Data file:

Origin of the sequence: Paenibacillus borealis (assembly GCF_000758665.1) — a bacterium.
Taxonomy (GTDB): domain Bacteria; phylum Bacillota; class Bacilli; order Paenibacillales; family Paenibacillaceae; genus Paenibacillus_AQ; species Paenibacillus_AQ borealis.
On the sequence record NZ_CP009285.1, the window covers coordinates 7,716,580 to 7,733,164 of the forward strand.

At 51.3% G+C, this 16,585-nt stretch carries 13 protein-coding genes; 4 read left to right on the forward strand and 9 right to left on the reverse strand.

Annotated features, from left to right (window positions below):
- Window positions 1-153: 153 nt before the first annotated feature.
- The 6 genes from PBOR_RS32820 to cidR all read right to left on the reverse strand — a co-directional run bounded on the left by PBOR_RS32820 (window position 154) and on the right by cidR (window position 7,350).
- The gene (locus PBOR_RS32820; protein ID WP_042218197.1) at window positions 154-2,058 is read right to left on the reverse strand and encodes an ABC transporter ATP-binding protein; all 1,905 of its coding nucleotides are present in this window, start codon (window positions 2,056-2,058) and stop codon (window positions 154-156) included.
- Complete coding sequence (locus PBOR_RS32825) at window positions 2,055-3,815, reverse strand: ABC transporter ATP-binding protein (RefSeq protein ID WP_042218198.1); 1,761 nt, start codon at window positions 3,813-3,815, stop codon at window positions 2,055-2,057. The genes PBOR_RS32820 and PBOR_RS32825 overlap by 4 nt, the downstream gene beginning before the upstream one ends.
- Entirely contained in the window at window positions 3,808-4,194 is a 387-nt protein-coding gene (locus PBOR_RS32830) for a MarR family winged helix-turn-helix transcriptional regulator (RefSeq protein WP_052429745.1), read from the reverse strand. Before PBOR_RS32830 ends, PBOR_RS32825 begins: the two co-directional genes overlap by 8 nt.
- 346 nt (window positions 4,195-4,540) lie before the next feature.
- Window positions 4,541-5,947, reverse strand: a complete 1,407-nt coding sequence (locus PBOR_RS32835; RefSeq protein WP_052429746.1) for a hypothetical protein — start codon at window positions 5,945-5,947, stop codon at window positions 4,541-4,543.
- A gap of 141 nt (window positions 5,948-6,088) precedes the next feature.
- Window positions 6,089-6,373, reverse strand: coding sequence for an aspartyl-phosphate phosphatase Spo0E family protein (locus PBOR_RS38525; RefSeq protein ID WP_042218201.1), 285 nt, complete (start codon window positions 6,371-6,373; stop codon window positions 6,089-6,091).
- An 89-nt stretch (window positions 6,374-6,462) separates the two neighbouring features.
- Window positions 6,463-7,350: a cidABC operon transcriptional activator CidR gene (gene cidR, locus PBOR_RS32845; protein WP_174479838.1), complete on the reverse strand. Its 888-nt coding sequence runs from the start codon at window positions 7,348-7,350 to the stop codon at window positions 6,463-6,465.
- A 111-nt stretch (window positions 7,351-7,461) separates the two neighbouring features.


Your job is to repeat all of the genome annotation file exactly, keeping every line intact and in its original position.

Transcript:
Origin of the sequence: Paenibacillus borealis (assembly GCF_000758665.1) — a bacterium.
Taxonomy (GTDB): domain Bacteria; phylum Bacillota; class Bacilli; order Paenibacillales; family Paenibacillaceae; genus Paenibacillus_AQ; species Paenibacillus_AQ borealis.
On the sequence record NZ_CP009285.1, the window covers coordinates 7,716,580 to 7,733,164 of the forward strand.

At 51.3% G+C, this 16,585-nt stretch carries 13 protein-coding genes; 4 read left to right on the forward strand and 9 right to left on the reverse strand.

Annotated features, from left to right (window positions below):
- Window positions 1-153: 153 nt before the first annotated feature.
- The 6 genes from PBOR_RS32820 to cidR all read right to left on the reverse strand — a co-directional run bounded on the left by PBOR_RS32820 (window position 154) and on the right by cidR (window position 7,350).
- The gene (locus PBOR_RS32820; protein ID WP_042218197.1) at window positions 154-2,058 is read right to left on the reverse strand and encodes an ABC transporter ATP-binding protein; all 1,905 of its coding nucleotides are present in this window, start codon (window positions 2,056-2,058) and stop codon (window positions 154-156) included.
- Complete coding sequence (locus PBOR_RS32825) at window positions 2,055-3,815, reverse strand: ABC transporter ATP-binding protein (RefSeq protein ID WP_042218198.1); 1,761 nt, start codon at window positions 3,813-3,815, stop codon at window positions 2,055-2,057. The genes PBOR_RS32820 and PBOR_RS32825 overlap by 4 nt, the downstream gene beginning before the upstream one ends.
- Entirely contained in the window at window positions 3,808-4,194 is a 387-nt protein-coding gene (locus PBOR_RS32830) for a MarR family winged helix-turn-helix transcriptional regulator (RefSeq protein WP_052429745.1), read from the reverse strand. Before PBOR_RS32830 ends, PBOR_RS32825 begins: the two co-directional genes overlap by 8 nt.
- 346 nt (window positions 4,195-4,540) lie before the next feature.
- Window positions 4,541-5,947, reverse strand: a complete 1,407-nt coding sequence (locus PBOR_RS32835; RefSeq protein WP_052429746.1) for a hypothetical protein — start codon at window positions 5,945-5,947, stop codon at window positions 4,541-4,543.
- A gap of 141 nt (window positions 5,948-6,088) precedes the next feature.
- Window positions 6,089-6,373, reverse strand: coding sequence for an aspartyl-phosphate phosphatase Spo0E family protein (locus PBOR_RS38525; RefSeq protein ID WP_042218201.1), 285 nt, complete (start codon window positions 6,371-6,373; stop codon window positions 6,089-6,091).
- An 89-nt stretch (window positions 6,374-6,462) separates the two neighbouring features.
- Window positions 6,463-7,350: a cidABC operon transcriptional activator CidR gene (gene cidR, locus PBOR_RS32845; protein WP_174479838.1), complete on the reverse strand. Its 888-nt coding sequence runs from the start codon at window positions 7,348-7,350 to the stop codon at window positions 6,463-6,465.
- A 111-nt stretch (window positions 7,351-7,461) separates the two neighbouring features.